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. Last Updated: 07/27/2016

UN Sent Draft for Peace in Kosovo




COLOGNE, Germany -- The West and Russia reached a landmark accord Tuesday that could bring peace to the Balkans, agreeing on a draft UN Security Council resolution to end the Kosovo conflict.


NATO hailed the agreement as "a clear road map" that could show the way to an early end to the crisis.


British Foreign Secretary Robin Cook said after the session in Cologne that NATO could end its bombing campaign against Yugoslavia within days if Belgrade complied with the terms of the international peace settlement.


British Prime Minister Tony Blair said international forces could move into Kosovo this week if Serbian leaders did not drag their feet on pulling their troops out of the province.


After two days of talks between foreign ministers of the Group of Seven industrial powers and Russia, German Foreign Minister Joschka Fischer said: "We have finally achieved a breakthrough by agreeing on a Security Council resolution."


Meanwhile, the airstrikes continued, with bombs blasting targets in Kosovo earlier Tuesday and turning oil refineries near Belgrade and in northern Serbia into blazing infernos.


NATO sources said a B-52 bomber caught two Yugoslav Army battalions in the open on Monday after Serbia stalled on pulling its troops out of Kosovo and many hundreds of troops may have been killed.


The B-52 dropped sticks of gravity bombs on the troop concentrations near the Kosovo-Albania border, carpeting a hillside area where some 400 to 800 soldiers were estimated to have been in the field.


The draft UN resolution was introduced to the full 15-member Security Council on Tuesday.


Russian Foreign Minister Igor Ivanov said further discussions would be needed in the Security Council on the make-up of an international peacekeeping force for Kosovo.


Representatives in the United Nations from Russia and China - two of the five permanent members of the Security Council - said the bombing should be halted before the resolution is adopted.


U.S. and British envoys, however, believe the text could be adopted by Wednesday or at the latest Thursday, depending on negotiations on the withdrawal of Serbian troops from Kosovo that would lead to a bombing pause.


Fischer said the Cologne agreement opened the way to finalizing a military agreement between NATO and Yugoslav commanders on a complete Serbian withdrawal from Kosovo and the deployment of an international peacekeeping force.


The talks in Macedonia, which were suspended Sunday, were to resume late Tuesday, a NATO spokesman said.


In Washington, President Bill Clinton said the key now was implementation.


"A verifiable withdrawal of Serb forces will allow us to suspend the bombing and go forward with the plan. NATO is determined to bring the Kosovars home," he said, referring to hundreds of thousands of ethnic Albanians who have been driven out of Kosovo by Serb forces.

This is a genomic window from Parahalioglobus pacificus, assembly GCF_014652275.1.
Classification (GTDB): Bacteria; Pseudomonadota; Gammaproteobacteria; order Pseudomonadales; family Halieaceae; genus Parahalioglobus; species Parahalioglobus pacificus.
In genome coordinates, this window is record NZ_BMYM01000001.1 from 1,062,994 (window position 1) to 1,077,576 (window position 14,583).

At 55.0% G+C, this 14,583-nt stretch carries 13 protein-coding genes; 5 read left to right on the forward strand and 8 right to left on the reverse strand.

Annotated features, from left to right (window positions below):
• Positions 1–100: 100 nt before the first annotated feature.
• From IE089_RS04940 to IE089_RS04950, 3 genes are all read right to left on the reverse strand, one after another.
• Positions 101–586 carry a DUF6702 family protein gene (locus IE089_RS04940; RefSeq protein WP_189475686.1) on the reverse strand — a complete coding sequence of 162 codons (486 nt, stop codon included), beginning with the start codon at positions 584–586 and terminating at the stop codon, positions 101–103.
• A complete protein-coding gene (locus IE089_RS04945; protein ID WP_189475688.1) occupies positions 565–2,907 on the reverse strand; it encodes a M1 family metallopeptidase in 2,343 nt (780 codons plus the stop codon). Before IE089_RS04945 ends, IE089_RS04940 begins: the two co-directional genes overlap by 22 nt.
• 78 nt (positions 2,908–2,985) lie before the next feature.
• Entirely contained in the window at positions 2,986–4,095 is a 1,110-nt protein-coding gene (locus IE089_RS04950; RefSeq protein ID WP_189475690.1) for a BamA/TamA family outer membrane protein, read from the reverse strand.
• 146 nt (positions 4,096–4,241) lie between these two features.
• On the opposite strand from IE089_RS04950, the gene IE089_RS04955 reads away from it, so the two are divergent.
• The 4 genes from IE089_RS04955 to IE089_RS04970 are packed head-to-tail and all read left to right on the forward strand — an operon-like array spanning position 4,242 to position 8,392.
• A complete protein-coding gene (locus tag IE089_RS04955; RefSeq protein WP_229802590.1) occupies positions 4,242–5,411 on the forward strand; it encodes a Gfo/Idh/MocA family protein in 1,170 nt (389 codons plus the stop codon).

The Cologne breakthrough came after an overnight break when Ivanov consulted Moscow. He told the ministers he had spoken to President Boris Yeltsin and then presented his proposals.


U.S. State Department spokesman James Rubin told reporters the resolution "meets all of our objectives and that will have all the necessary decisions to have the peacekeeping force with NATO at its core to operate in Kosovo."


Rubin said the resolution allowed for a Kosovo peacekeeping force with a unified command and control.


Earlier on Tuesday, Russian Defense Minister Igor Sergeyev said his ministry had drawn up proposals for sending up to 10,000 troops to a peacekeeping force in Kosovo, but they would not be under NATO command.


Clinton said later Russian troops would not have to fall under NATO command. "I don't expect that to happen. But I do expect that there will be an acceptable level of coordination," he told reporters.


Russia, which has religious and cultural ties with the Serbs, has been striving to maintain a significant independent role for its own troops alongside a planned 50,000-strong NATO-led peace force.


Clinton told Yeltsin by phone on Tuesday that he was dispatching Deputy Secretary of State Strobe Talbott to Moscow to work out details of Russian participation in a Kosovo force.


U.S. Secretary of State Madeleine Albright said she did not expect Russian troops to be in command of their own sector of Kosovo when an international security force took over there. She said it was important that NATO was "embedded" in every sector of Kosovo.


In the Albanian capital, a member of the self-styled provisional government of Kosovo said Tuesday that the presence of Russian troops in the province as part of a peacekeeping force would be a threat to returning refugees.


"There are a great number of Russians participating in the criminality conducted in Kosovo by Serb 'soldateska,'" Bajram Kosumi, who was a delegate at the Rambouillet peace talks in March, said at a news conference.


"Their presence in Kosovo represents an enduring threat to Kosovar deportees and will create future obstacles to their return."